FIG. 7 illustrates yet another embodiment of a cable management device 250 of the present invention. The cable management device 250 has a first attachment portion 258 and a second attachment portion 260 for attaching the cable management device 250 to the first and second support members 14 and 16 of the communication rack 12. A first extension portion 262 and a second extension portion 264 project from the first and second attachment portions 258 and 260, respectively, in a support plane 265 transverse to the mounting plane 23. Additionally, the first and second extension portions 262 and 264 converge toward one another with increasing distance from the support members 14 and 16.

FIG. 8 shows a cable management device 350 a according to still another embodiment of the present invention. The cable management device 350a can be mounted onto the communication rack 12 either alone or in combination with another cable management device 350 b, as shown in FIG. 8. The cable management devices 350 a and 350 b each have a mounting structure 352 and a support structure 354 projecting from the mounting structure 352. The support structure 354 on the left cable management device 350 a projects from the mounting structure 352 at an angle toward the opposite support member 16. Likewise, the support structure 354 on the right cable management device 350 b projects from the mounting structure 352 at an angle toward the opposite support member 14. The angle between the support structures 354 of the left and right cable management devices 350 a and 350 b can vary according to the particular application.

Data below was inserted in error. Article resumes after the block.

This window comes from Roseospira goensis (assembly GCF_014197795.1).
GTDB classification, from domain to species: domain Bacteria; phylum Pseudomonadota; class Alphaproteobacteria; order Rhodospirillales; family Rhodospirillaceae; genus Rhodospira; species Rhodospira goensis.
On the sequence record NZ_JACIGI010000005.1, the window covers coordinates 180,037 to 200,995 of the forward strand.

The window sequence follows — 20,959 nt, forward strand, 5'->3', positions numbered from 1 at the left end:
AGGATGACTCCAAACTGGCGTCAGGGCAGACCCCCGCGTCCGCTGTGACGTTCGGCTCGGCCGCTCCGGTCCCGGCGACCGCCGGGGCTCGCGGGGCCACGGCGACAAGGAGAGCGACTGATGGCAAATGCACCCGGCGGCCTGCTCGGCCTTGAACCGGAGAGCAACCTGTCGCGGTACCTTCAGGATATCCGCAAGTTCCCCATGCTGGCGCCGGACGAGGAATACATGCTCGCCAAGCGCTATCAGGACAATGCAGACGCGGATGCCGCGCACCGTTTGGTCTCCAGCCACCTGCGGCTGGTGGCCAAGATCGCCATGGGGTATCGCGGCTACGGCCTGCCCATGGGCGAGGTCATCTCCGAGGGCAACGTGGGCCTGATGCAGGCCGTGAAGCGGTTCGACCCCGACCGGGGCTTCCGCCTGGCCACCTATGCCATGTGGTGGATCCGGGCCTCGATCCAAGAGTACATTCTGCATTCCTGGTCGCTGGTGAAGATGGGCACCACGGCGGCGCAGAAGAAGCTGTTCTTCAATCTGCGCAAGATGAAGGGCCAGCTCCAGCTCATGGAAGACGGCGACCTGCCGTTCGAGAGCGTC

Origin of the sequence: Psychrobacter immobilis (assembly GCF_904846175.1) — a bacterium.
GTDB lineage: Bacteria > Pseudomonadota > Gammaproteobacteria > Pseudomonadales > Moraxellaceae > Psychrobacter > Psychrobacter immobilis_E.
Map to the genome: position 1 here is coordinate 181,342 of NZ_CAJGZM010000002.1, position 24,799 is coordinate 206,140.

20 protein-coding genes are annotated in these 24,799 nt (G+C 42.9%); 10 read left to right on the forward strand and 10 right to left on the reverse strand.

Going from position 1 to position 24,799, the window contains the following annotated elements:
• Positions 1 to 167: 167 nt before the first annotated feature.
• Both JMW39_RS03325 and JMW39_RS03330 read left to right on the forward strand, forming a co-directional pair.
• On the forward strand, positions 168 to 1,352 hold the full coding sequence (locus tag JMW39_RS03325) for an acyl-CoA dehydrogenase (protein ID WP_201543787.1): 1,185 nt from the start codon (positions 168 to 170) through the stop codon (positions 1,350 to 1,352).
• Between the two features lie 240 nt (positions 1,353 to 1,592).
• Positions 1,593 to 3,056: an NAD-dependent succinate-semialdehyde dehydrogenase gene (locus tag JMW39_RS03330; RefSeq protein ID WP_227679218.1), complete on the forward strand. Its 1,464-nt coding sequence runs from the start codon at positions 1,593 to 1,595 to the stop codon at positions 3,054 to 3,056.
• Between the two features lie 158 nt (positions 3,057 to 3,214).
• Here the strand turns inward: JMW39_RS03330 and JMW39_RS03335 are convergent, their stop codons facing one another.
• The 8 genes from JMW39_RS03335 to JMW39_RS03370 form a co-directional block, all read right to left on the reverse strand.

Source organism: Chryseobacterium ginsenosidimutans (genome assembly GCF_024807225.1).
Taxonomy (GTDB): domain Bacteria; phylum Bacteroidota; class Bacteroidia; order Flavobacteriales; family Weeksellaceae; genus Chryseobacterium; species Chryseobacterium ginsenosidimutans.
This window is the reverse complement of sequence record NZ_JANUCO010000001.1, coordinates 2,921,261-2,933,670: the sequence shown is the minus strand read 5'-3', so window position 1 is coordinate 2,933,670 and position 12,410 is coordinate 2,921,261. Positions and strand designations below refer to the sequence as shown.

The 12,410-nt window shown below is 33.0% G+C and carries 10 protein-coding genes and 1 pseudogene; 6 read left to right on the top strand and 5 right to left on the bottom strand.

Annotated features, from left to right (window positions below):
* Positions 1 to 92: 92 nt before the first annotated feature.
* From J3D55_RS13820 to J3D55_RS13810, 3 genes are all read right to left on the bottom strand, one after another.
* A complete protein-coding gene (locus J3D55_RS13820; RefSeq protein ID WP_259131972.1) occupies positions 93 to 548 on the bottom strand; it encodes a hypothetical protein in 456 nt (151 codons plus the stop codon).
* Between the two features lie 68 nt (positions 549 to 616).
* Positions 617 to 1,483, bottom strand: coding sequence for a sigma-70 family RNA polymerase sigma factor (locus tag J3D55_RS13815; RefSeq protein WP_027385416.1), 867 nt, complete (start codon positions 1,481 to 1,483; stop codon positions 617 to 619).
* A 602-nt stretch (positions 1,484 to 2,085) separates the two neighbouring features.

From the foregoing it will be appreciated that, although specific embodiments of the invention have been described herein for purposes of illustration, various modifications may be made without deviating from the spirit and scope of the invention. Accordingly, the invention is not limited except as by the appended claims.

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Classifications
U.S. Classification248/65, 211/26, 248/74.3, 379/438, 248/68.1
International ClassificationH05K7/14, H04Q1/06
Cooperative ClassificationH05K7/1448, H04Q1/023, H04Q1/068, H04Q2201/02, H04Q1/066
European ClassificationH05K7/14G3B, H04Q1/06
Legal Events
DateCodeEventDescription
Mar 8, 2005FPExpired due to failure to pay maintenance fee
Effective date: 20050109
Jan 10, 2005LAPSLapse for failure to pay maintenance fees
Jul 28, 2004REMIMaintenance fee reminder mailed
Jun 18, 1998ASAssignment
Owner name: POLYGON WIRE MANAGEMENT, INC., CANADA
Free format text: ASSIGNMENT OF ASSIGNORS INTEREST;ASSIGNORS:MACDONALD, IAN;GRAHAM, ERIC;REEL/FRAME:009263/0061
Effective date: 19980618